[Part 1 begins with a look at the two basic radiation patterns of sound sources. Part 2 answers the question "If we want to measure a loudspeaker, and from those measurements try to anticipate how it might sound in a room, what should we measure?" Part 3 reviews results of the author's elaborate subjective-objective investigation into loudspeaker evaluation.]
18.4 THE REAL WORLD OF CONSUMER LOUDSPEAKERS
It is important to have a perspective on where we stand at the present time; what kinds of products are in the marketplace? Measurements of the kind being shown here are almost never on public display, so the following is a brief tour of some real-world products, good and not-so-good.
To be fair, no brands are mentioned because things can and do change. Past performances are not always reliable indicators of future performances, and it can go either way: up or down. The purpose is merely to provide the readers with enough visual data to allow them to see that there are recognizable patterns in the measured performances of loudspeakers that are awarded high ratings in double-blind listening tests.
One can only hope that one day data of this kind will be readily available to consumers, to help them in choosing products, and to reviewers, to help them explain some of the things that they hear. Arguments that families of curves like this are too complicated for common consumers to understand have merit, but does this justify displaying specifications data so simplified that all meaning is lost?
Understanding and interpreting specifications is the duty of salespeople, and, as can be seen, no advanced degrees are required. If this kind of comprehensive data were suddenly available, the industry would undoubtedly suffer some angst as manufacturers adjust to the new, more level playing field. There may even be rebellion in some quarters, but such are the consequences of change.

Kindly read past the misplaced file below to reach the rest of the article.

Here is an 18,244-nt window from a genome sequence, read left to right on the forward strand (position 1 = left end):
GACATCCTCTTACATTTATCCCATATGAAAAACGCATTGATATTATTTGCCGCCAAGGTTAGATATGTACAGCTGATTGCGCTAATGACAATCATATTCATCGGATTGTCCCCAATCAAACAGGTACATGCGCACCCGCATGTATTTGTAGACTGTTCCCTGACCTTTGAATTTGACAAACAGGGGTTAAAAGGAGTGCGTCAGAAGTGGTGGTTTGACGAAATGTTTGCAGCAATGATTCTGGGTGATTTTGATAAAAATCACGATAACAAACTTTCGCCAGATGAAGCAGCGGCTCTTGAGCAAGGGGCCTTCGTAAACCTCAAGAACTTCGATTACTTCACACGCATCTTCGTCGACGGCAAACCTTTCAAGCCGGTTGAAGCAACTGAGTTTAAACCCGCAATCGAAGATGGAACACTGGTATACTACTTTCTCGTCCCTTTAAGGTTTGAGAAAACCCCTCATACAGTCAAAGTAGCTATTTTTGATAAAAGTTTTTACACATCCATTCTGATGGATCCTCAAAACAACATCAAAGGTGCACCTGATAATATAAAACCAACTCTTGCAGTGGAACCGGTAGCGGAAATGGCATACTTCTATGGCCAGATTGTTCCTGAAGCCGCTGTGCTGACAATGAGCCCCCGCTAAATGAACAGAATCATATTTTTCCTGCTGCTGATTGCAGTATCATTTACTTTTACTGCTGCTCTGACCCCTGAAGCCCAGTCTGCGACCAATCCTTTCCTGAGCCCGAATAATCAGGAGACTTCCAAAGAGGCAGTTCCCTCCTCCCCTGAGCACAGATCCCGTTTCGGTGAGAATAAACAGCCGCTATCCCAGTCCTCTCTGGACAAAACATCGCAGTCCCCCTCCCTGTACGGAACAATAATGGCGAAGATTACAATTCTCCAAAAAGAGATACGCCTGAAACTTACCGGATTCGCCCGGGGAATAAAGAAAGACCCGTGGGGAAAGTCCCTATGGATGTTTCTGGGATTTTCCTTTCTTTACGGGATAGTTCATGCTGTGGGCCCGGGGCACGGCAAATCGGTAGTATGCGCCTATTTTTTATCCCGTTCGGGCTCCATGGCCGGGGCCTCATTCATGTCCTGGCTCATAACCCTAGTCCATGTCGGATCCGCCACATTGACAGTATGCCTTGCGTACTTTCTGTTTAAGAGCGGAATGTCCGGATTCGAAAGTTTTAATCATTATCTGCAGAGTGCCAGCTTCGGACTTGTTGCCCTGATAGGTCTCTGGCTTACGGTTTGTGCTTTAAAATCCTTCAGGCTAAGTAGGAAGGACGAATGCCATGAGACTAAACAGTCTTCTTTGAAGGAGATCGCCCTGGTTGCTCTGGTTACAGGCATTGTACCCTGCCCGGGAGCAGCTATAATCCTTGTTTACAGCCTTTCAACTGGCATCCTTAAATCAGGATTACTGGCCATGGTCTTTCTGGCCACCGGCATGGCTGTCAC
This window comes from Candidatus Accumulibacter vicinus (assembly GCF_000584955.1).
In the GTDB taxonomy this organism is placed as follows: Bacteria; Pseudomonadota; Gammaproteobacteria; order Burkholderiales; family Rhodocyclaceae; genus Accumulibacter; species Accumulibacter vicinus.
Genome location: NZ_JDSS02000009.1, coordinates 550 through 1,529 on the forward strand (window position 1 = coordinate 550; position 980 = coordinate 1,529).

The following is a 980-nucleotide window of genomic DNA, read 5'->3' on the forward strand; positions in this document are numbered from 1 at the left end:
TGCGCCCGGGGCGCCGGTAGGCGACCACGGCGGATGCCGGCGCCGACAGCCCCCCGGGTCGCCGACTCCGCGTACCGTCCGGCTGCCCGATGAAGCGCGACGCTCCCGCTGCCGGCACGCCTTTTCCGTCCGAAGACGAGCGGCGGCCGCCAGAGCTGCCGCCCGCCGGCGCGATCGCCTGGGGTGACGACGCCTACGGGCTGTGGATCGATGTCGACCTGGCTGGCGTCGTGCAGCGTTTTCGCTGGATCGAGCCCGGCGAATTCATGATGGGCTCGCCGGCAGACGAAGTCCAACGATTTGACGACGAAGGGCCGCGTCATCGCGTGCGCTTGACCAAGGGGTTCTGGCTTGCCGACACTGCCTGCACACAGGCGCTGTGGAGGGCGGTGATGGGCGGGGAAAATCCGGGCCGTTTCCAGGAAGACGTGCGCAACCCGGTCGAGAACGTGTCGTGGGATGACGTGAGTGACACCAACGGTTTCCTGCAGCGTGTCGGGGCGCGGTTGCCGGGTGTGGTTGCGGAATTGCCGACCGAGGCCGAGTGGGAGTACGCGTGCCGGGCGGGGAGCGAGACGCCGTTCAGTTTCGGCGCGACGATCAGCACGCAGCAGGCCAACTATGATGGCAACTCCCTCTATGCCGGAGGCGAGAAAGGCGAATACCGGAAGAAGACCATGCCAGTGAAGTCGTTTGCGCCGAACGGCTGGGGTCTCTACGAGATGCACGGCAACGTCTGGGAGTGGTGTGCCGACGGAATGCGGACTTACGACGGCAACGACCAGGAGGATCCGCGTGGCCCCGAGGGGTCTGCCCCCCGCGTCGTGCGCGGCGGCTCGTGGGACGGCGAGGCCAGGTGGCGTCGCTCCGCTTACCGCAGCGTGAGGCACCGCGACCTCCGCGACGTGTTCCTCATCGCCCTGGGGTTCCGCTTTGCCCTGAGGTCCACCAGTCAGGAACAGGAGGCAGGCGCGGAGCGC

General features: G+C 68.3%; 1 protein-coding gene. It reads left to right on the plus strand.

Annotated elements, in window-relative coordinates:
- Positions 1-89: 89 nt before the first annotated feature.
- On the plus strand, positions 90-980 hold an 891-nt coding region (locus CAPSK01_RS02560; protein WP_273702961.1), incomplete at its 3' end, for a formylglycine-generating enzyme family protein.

The automobile industry is a good example of one that has come to face the reality that their products will be subject to highly technical analysis as well as to demanding subjective evaluations. Sometimes the numbers and the opinions correlate better than others, but there is always a correlation. Being interested in cars, I have observed that some enthusiast magazines are seriously exploring new telemetric measures that do better at describing what is happening - lateral G force, slip angle, steering angle, and so on - at 100 mph in a decreasing-radius left-hand turn. Compared to this, showing a collection of frequency response curves on a simple product, decent examples of which are in the price range of tires and wheels, seems utterly trivial.
What is not trivial is the matter of production quality control. It is one thing to build a superb prototype, but it is a very different matter to duplicate that performance in mass production. A few manufacturers have impressive measurement capabilities on production lines - better perhaps than others have in their engineering labs. Sadly, this is the one reason why even honest specifications can mislead, because consumers have no option but to trust that all products with the same brand and model are the same. In some cases, they are amazingly similar, but in others . . . .